Essay is the most common assignment in high school and college, isn’t it? Students write a lot of different types of essays on diverse topics. They might be long or short. But the basic structure of the essay remains the same. It’s an introduction, three body paragraphs, and a conclusion. However, many students ask “How do I write the longer essay?” or "How many parts of an essay should I add?".
Although every student has flexibility in research, they should always keep the basic format of an essay in mind. It means that basic parts of an essay are similar to all types of an essay, and you can just add more body paragraphs to follow the word count and requirements of the particular assignment. Let's have a closer look at the basic essay parts.
What Are the Five Parts of an Essay?
An academic essay consists of three structural components: introduction, main body, and conclusion. But, it is visually and by the content divided into five parts: introduction, three main body paragraphs, and conclusion.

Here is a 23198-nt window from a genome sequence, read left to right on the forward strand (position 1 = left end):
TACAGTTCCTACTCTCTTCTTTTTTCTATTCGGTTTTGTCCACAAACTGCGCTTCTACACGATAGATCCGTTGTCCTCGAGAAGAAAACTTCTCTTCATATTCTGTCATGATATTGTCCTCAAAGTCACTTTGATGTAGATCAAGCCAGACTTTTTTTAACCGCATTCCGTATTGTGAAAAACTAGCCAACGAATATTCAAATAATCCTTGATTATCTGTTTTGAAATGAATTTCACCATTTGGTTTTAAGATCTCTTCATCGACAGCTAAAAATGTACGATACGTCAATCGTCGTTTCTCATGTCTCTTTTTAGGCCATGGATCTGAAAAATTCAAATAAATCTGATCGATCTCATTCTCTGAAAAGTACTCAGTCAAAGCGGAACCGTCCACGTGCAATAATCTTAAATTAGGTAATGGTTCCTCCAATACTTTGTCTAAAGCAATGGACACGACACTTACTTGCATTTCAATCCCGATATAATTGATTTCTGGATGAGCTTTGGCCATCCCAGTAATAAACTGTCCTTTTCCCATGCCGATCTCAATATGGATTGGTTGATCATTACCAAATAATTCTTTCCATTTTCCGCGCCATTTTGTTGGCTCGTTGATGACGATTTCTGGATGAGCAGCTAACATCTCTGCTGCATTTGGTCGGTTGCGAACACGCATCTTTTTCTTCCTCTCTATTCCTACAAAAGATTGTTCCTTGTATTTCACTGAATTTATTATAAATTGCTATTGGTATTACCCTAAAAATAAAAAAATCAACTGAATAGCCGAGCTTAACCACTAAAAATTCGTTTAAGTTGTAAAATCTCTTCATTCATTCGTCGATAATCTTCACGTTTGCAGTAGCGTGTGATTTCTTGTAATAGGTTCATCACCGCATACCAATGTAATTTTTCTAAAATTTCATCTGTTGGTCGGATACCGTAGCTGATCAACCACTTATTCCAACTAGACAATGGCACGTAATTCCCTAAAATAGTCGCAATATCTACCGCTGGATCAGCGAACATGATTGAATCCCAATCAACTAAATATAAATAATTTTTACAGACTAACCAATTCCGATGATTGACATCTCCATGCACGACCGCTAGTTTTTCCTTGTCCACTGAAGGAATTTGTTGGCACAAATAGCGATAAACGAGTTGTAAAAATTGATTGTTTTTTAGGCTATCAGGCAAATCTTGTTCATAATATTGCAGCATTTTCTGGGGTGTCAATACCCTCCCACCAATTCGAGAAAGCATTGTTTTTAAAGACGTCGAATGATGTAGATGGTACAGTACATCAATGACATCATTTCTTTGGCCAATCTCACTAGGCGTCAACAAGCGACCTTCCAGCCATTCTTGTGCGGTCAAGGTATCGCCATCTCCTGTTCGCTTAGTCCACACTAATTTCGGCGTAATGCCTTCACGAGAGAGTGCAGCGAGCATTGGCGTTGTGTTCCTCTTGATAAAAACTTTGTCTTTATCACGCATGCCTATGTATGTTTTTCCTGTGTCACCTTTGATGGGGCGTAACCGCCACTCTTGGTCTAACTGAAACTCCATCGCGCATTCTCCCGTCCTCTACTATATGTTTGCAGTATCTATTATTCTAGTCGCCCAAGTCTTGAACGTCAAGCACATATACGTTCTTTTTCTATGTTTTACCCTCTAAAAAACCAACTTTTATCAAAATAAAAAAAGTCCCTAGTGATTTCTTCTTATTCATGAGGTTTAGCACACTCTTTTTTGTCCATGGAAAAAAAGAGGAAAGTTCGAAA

An academic essay always begins with a brief introductory paragraph. The role of this part is usually to prepare the audience to reading the piece of writing and to give an idea what it will be about. An efficient introduction should:
- Catch the reader's attention (hook). You can catch the reader's attention by providing some shocking or unknown facts, using a quote from the book, study, or someone's speech, ask a provocative question, etc. The effective hook is usually one or two sentences long.
- Introduce the topic. Here you should introduce the chosen topic of your essay and provide a context for the further discussion.
- Provide background information. After making the audience interested in your writing, you should tell the reader some general information about the topic you are going to dwell upon.
- Introduce the main idea, thesis statement. A thesis statement is a sentence or two that contains a viewpoint and the core idea about the chosen topic. It is usually placed in the end of the introductory part.
What Are the 3 Parts of Introduction